Skeletons, Hard Drives, and Galileo – Oh My Edison

GoodreadsWhile Thomas Edison slowly comes to life on the pages of my book in progress for Sterling Publishing, we’ve seen a “whole lotta writin’ goin on” (with apologies to Jerry Lee Lewis). There has also been a lot a reading, with 21 books logged into Goodreads for the first quarter of the year.

Skeleton Road near Blackwater National Wildlife RefugeWe’ve seen skeletons here on Science Traveler since the last update. Skeleton Road explored a wrong turn near Blackwater National Wildlife Refuge that led to the remains of a deer massacre (unrelated, but somehow reminiscent of the Alice’s Restaurant Massacree of infamy). We also looked at how A Booth Saved a Lincoln (including an interesting connection to Nikola Tesla). There was also a review of the Jonathan W. White book Emancipation, the Union Army, and the Reelection of Abraham Lincoln.

hard driveOver on Hot White Snow were two creative writing pieces. Lights Out took a microfiction look at the end of the world as we know it. It turns out it’s hard to end the world in less than 100 words. And in a lighthearted look at what would happen if someone dug into my old computer, check out Dear New Owner of My Old Hard Drive. Watch out for erotica.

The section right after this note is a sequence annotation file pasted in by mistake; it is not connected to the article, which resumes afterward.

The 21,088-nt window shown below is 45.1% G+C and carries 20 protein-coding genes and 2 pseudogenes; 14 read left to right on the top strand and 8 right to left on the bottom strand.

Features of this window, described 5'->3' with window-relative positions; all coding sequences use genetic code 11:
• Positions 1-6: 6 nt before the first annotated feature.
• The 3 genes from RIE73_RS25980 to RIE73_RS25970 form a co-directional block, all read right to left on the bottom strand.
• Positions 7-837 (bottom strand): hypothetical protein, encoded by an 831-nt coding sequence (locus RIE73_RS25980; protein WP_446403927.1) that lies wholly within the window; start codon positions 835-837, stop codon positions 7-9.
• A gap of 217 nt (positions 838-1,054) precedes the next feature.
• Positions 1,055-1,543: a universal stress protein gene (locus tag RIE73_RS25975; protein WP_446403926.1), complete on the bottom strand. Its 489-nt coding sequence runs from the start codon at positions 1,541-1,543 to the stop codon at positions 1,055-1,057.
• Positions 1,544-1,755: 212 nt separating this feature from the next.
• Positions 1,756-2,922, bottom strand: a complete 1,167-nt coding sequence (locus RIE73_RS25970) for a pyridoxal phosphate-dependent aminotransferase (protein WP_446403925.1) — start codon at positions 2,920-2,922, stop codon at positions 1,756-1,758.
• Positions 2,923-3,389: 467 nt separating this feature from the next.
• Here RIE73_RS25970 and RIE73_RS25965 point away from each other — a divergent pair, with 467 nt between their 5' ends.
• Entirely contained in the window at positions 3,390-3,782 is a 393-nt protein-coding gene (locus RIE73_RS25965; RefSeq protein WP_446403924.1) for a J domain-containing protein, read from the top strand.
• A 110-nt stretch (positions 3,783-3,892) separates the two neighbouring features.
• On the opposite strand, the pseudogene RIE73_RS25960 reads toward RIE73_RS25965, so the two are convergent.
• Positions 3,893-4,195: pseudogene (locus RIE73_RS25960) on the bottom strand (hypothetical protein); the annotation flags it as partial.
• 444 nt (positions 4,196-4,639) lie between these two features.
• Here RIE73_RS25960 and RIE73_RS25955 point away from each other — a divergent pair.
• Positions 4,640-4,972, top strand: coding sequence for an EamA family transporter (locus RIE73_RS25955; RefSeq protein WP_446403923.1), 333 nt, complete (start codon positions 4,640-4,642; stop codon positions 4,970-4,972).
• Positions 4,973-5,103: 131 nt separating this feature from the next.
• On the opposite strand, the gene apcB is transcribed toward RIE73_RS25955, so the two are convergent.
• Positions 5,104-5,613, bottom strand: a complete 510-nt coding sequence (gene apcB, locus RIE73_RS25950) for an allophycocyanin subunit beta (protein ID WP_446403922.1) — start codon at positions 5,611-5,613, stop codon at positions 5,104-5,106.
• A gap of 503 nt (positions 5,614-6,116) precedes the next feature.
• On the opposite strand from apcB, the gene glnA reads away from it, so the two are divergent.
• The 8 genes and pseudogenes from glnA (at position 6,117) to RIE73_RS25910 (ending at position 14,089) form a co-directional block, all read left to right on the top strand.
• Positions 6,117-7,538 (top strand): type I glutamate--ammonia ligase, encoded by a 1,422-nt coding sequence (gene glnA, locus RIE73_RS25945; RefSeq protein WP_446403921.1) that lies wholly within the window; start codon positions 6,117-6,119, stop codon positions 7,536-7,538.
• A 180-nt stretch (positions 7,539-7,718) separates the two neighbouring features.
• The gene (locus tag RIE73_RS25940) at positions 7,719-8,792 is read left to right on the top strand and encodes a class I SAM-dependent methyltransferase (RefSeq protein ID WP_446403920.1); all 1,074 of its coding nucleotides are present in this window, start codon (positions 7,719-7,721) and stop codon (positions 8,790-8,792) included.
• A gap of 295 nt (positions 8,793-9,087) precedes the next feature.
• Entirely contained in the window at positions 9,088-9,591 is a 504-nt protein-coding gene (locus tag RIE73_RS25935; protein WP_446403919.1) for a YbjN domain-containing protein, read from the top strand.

GalileoOn the serious side, The Dake Page offered a review of the Pulitzer Prize-winning book The Beak of the Finch by Jonathan Weiner. Not only does the book put Darwin’s finches in context with recent understanding, it does it in a darn good storytelling format. Also on The Dake Page is The Galileo Delusion – How Climate Deniers Create Alternate “Realities.” The article focuses on the Ted Cruz’s of the world who deny all climate science, then delusionally claim the role of Galileo (the exact opposite of reality).

Young Thomas EdisonNow back to Thomas Edison. Did you know that as a child he was actually called “Little Al?” Or that he was a teenage “news butch” on a train (not quite a teenage werewolf in Paris)? Or that his deafness started at an early age? Stay tuned as Little Al grows up into “The Wizard of Menlo Park” (even though he wasn’t in Menlo Park very long).

David J. Kent has been a scientist for over thirty years, is an avid science traveler, and an independent Abraham Lincoln historian. He is the author of Tesla: The Wizard of Electricity and the e-book Nikola Tesla: Renewable Energy Ahead of Its Time. He is currently writing a book on Thomas Edison.

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